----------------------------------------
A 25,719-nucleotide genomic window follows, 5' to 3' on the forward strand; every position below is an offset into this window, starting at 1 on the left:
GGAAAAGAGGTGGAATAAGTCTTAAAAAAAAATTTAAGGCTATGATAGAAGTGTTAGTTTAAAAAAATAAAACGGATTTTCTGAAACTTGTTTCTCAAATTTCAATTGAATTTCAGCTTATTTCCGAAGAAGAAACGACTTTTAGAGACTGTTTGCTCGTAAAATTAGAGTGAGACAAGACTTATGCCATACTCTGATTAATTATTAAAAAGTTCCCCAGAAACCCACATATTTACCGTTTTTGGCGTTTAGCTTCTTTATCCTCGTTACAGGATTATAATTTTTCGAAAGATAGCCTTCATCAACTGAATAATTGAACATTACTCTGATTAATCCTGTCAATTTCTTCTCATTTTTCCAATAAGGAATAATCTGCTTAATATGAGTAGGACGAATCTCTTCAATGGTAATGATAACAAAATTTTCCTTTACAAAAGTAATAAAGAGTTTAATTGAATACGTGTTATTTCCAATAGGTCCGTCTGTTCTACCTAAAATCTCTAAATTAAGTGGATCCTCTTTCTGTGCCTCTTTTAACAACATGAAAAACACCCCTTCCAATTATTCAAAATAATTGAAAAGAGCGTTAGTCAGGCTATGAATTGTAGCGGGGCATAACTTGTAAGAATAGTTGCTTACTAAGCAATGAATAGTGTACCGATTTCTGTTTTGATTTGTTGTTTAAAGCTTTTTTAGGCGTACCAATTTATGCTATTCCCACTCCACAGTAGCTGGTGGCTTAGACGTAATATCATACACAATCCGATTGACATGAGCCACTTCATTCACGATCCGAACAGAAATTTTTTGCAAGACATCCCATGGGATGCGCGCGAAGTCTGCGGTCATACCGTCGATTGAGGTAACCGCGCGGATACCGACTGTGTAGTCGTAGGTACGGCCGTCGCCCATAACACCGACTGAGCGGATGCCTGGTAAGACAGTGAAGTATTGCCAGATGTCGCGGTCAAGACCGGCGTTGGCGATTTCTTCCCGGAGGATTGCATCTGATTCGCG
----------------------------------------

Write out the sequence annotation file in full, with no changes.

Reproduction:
A 25,719-nucleotide genomic window follows, 5' to 3' on the forward strand; every position below is an offset into this window, starting at 1 on the left:
GGAAAAGAGGTGGAATAAGTCTTAAAAAAAAATTTAAGGCTATGATAGAAGTGTTAGTTTAAAAAAATAAAACGGATTTTCTGAAACTTGTTTCTCAAATTTCAATTGAATTTCAGCTTATTTCCGAAGAAGAAACGACTTTTAGAGACTGTTTGCTCGTAAAATTAGAGTGAGACAAGACTTATGCCATACTCTGATTAATTATTAAAAAGTTCCCCAGAAACCCACATATTTACCGTTTTTGGCGTTTAGCTTCTTTATCCTCGTTACAGGATTATAATTTTTCGAAAGATAGCCTTCATCAACTGAATAATTGAACATTACTCTGATTAATCCTGTCAATTTCTTCTCATTTTTCCAATAAGGAATAATCTGCTTAATATGAGTAGGACGAATCTCTTCAATGGTAATGATAACAAAATTTTCCTTTACAAAAGTAATAAAGAGTTTAATTGAATACGTGTTATTTCCAATAGGTCCGTCTGTTCTACCTAAAATCTCTAAATTAAGTGGATCCTCTTTCTGTGCCTCTTTTAACAACATGAAAAACACCCCTTCCAATTATTCAAAATAATTGAAAAGAGCGTTAGTCAGGCTATGAATTGTAGCGGGGCATAACTTGTAAGAATAGTTGCTTACTAAGCAATGAATAGTGTACCGATTTCTGTTTTGATTTGTTGTTTAAAGCTTTTTTAGGCGTACCAATTTATGCTATTCCCACTCCACAGTAGCTGGTGGCTTAGACGTAATATCATACACAATCCGATTGACATGAGCCACTTCATTCACGATCCGAACAGAAATTTTTTGCAAGACATCCCATGGGATGCGCGCGAAGTCTGCGGTCATACCGTCGATTGAGGTAACCGCGCGGATACCGACTGTGTAGTCGTAGGTACGGCCGTCGCCCATAACACCGACTGAGCGGATGCCTGGTAAGACAGTGAAGTATTGCCAGATGTCGCGGTCAAGACCGGCGTTGGCGATTTCTTCCCGGAGGATTGCATCTGATTCGCG